Women, Passion & Celibacy
by Sally Cline
1993. Carol Southern Books, NY.
Sally Cline is obviously angry about sexist societies that condemn women's sexual choices, her own included. Throughout Women, Passion & Celibacy she is often defensive, bitter, or aggressive in tone, which can make for difficult reading in places, especially, I imagine, for men reading the book. However, Cline presents so many interesting ideas about the uses and challenges of celibacy that I still found the book worthwhile.
Cline begins from one of my favorite premises, that celibacy is a sexual activity because it is a purposeful choice made about sex. She goes on to construct a definition of “passionate celibacy” and in doing so examines the roots of common stigmatizations of celibates as perverted, immature, damaged, dysfunctional, lonely, unfeminine, ugly, and so on. Her definition emphasizes personal independence over genital abstinence, and offers that celibacy is not deprivation but more like a form of sexual vegetarianism that can be chosen for positive reasons and that offers its own benefits such as personal, political or spiritual growth, independence, and freedom from the power struggles of sexual relationships.
Despite her preachy verbiage, I found Cline's discussions of the taboos surrounding celibacy intensely interesting and accurate. I've always been fairly supportive of celibacy, and found its possibilities compelling, but I recognized in my own attitudes a lot of the same celibate-hatred that pops up in texts like “The Poison of Prudery.” It really made me wish that Cline wasn't so negative about sexual participation. I wanted to take her seriously, but I found that her negativity undermined the credibility of her declaration that celibacy is about choices, since she spends a lot of energy discrediting all other options. I was looking for ways and reasons to add celibacy to my activities, not to reject all other activities.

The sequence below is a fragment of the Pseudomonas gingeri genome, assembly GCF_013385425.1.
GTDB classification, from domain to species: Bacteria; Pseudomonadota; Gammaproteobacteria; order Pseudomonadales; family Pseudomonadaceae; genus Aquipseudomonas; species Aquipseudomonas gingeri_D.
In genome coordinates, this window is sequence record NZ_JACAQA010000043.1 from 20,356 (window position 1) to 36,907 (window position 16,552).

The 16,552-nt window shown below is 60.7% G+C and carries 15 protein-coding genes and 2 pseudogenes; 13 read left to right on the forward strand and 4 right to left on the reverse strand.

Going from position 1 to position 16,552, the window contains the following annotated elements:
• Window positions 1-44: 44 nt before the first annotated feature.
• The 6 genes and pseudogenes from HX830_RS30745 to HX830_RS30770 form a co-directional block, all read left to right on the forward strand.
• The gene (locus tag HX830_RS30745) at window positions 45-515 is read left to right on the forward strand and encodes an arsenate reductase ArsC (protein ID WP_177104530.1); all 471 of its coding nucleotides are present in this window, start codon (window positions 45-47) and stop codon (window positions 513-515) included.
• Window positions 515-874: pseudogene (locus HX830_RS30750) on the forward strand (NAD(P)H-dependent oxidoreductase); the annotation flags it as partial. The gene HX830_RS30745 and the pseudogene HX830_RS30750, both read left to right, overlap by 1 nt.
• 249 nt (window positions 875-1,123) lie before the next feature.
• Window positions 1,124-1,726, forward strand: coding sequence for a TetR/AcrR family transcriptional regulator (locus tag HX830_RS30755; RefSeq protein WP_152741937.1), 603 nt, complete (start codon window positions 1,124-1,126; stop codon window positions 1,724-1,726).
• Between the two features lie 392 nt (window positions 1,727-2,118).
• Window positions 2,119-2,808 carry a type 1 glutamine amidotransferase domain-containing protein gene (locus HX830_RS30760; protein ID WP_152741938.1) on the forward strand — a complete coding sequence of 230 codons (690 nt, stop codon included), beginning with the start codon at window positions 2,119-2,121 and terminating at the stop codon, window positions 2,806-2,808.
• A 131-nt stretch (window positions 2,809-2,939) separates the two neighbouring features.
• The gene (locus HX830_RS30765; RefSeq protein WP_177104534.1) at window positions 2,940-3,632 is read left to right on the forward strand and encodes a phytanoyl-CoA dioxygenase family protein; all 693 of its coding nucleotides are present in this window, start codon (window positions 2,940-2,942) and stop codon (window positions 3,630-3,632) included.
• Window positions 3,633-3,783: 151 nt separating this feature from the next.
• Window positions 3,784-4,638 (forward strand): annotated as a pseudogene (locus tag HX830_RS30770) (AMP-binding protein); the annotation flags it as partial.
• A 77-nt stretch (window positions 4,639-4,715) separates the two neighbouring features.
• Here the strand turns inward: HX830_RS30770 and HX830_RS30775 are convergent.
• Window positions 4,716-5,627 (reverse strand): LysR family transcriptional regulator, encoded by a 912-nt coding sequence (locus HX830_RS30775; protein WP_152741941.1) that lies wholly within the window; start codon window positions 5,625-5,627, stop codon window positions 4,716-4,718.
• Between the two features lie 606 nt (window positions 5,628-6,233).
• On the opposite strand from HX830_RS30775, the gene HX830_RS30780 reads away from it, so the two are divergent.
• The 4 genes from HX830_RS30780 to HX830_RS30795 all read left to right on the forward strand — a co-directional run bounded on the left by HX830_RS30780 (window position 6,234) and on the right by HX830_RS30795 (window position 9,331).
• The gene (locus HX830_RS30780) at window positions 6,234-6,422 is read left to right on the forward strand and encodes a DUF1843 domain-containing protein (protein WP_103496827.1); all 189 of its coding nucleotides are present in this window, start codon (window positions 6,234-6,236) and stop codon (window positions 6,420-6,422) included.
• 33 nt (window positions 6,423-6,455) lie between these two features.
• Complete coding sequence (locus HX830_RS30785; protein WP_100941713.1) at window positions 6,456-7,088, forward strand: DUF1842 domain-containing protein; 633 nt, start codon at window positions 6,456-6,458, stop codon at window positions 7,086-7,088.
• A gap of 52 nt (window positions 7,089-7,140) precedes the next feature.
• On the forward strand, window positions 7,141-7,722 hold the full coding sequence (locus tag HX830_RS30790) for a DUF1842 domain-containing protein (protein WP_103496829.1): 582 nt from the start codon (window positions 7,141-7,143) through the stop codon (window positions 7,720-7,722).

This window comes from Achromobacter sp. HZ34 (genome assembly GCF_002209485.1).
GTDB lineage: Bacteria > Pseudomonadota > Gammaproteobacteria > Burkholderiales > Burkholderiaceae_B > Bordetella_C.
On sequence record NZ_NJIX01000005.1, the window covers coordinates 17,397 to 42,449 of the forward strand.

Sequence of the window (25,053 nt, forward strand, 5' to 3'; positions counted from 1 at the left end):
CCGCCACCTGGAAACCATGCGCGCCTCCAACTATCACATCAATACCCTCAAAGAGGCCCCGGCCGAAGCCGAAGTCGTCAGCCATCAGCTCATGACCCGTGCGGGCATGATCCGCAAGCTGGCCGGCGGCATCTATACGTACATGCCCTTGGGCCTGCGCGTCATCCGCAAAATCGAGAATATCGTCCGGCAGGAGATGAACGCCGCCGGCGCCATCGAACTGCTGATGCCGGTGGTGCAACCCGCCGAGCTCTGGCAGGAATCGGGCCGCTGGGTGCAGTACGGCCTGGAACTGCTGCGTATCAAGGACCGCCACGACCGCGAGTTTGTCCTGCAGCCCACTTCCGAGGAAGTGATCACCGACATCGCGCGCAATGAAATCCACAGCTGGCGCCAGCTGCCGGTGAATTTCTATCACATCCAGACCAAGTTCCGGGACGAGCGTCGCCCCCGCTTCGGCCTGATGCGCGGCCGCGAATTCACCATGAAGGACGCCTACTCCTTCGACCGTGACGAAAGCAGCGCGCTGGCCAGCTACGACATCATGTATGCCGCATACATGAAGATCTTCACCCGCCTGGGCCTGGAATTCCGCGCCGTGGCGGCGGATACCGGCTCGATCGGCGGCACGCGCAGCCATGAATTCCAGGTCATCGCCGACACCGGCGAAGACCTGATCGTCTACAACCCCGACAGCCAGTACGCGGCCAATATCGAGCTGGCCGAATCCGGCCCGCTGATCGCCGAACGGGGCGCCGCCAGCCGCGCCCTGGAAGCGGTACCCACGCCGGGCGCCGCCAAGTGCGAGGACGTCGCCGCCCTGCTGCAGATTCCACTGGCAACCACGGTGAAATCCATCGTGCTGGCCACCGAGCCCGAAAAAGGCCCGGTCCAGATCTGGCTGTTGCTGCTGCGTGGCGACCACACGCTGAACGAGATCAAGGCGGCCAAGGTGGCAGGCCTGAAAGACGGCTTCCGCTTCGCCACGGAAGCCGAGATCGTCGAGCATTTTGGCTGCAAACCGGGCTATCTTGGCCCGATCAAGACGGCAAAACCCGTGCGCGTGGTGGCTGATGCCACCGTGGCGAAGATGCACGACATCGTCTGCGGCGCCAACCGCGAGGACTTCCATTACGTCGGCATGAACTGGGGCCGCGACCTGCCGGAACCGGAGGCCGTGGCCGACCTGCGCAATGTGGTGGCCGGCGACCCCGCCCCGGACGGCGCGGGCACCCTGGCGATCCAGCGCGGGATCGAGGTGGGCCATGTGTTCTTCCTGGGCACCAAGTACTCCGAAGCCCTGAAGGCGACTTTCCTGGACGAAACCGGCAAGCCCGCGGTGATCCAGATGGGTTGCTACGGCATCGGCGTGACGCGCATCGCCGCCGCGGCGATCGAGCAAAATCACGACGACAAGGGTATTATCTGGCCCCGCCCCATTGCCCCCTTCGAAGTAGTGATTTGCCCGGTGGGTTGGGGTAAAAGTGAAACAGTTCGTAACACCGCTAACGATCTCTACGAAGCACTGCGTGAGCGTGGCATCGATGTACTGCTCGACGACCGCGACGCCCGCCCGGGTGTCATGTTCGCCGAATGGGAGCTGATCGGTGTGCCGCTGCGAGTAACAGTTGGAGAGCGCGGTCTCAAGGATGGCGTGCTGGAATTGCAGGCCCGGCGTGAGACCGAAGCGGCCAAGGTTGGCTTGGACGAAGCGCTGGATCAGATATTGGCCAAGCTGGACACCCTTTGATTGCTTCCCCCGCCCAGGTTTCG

Some of the celibate singles, spouses, teachers and the inevitable nuns that Cline talks to exhibit similarly negative motivations, but others make truly positive comments that I found more engaging. Especially inspiring for me was the lengthy discussion of Shaker communities entirely organized around a celibate lifestyle, and Shaker explorations of the transformative possibilities of celibacy.
All in all, Cline makes some excellent points about the role of solitude in maturity, separating love from sex, the political and personal uses of celibacy, and the prejudice inherent in some popular ideas about sexuality. Her anger is understandable, but it makes the book less relevant to me, so I wish someone would filter this through a happily empowered perspective and write a book that was really about curiosity, exploration, and choices.
See also my page about celibacy.
To counteract all the negative attitudes about sex in this book, a chaser like The New Good Vibrations Guide To Sex might be in order.
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